· Fee Calculator: This interactive online calculator helps participants see the amount and types of fees deducted from their accounts on a monthly basis.
· News Bulletin: Located on the login home page, the news bulletin echoes the information provided in the hard-copy flier and encourages participants to use the fee calculator after they log in.
· Fee Frequently Asked Questions (FAQ): The FAQ addresses the most commonly asked participant questions on fees and provides a detailed breakdown of the Program’s fee structure.
Fees are often an overlooked topic, but they have a direct effect on participant account balances and future retirement income. ERS believes that it’s important to remind participants each year about the impact of fees and to highlight how the Texa$aver Program’s fees are highly competitive with the other options available to them in the commercial market.
Informed participants make smarter decisions. The better our participants understand the Texa$aver Program’s fee structure and what they get in return for those fees, the more likely they are to make the Program an important part of their long-term financial plan.
A Process for Planning Retirement Income in the Mid-Market
In focus groups of retiree spending and investing jointly sponsored by the Society of Actuaries and LIMRA, the participating retirees described what is, in essence, a five-step approach to determining how much money is needed to maintain a retirement lifestyle. We can think of this as the “laymen’s approach” to retirement spending. Their informal five-step approach is:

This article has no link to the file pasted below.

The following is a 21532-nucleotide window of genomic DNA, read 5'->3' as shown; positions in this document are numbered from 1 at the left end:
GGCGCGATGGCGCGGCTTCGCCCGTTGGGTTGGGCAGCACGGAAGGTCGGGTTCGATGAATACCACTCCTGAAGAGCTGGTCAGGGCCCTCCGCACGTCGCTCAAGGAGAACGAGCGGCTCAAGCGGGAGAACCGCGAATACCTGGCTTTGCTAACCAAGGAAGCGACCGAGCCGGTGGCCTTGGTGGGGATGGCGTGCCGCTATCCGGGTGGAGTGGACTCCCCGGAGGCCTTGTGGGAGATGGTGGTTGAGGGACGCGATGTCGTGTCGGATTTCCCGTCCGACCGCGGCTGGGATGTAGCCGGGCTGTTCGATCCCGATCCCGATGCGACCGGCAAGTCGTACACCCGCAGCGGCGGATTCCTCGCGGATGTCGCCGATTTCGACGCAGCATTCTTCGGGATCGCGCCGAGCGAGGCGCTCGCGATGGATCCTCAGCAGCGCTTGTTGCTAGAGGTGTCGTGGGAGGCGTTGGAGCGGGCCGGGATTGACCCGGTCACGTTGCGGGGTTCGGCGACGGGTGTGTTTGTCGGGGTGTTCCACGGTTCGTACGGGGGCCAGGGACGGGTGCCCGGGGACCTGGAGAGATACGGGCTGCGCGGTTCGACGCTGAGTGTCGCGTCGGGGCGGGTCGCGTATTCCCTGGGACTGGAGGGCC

1. Calculate average monthly expenses
2. Add up any lifetime monthly income sources (such as Social Security and defined benefit income)
3. Subtract the monthly income from the monthly expenses to determine any gap that needs to be filled
4. Add up any financial assets (savings accounts, retirement plans, etc.) and multiply that total by roughly a 6% expected return, and then divide that result by 12 to determine a monthly investment income stream
5. If the expected income stream fills the gap, the retiree can afford to retire.
While there is a certain amount of logic to following an approach like this, there are clearly also potential problems that non-professionals would not be expected to foresee. Accordingly, in 2003 the Insured Retirement Institute (IRI) and International Foundation for Retirement Education (InFRE) worked in conjunction with the InFRE® Retirement Resource Center to develop a professional retirement income management process geared toward servicing middle-market Americans that is both broader in scope and deeper in understanding than the “do-it-yourself” approach identified in the retiree spending study, because this population segment is most at risk of running out of money during retirement. Our purpose in this article is to provide you with an overview of our approach to managing retirement income on a professional basis.
 Society of Actuaries and LIMRA International, Spending and Investing in Retirement: Is There a Strategy? 2006.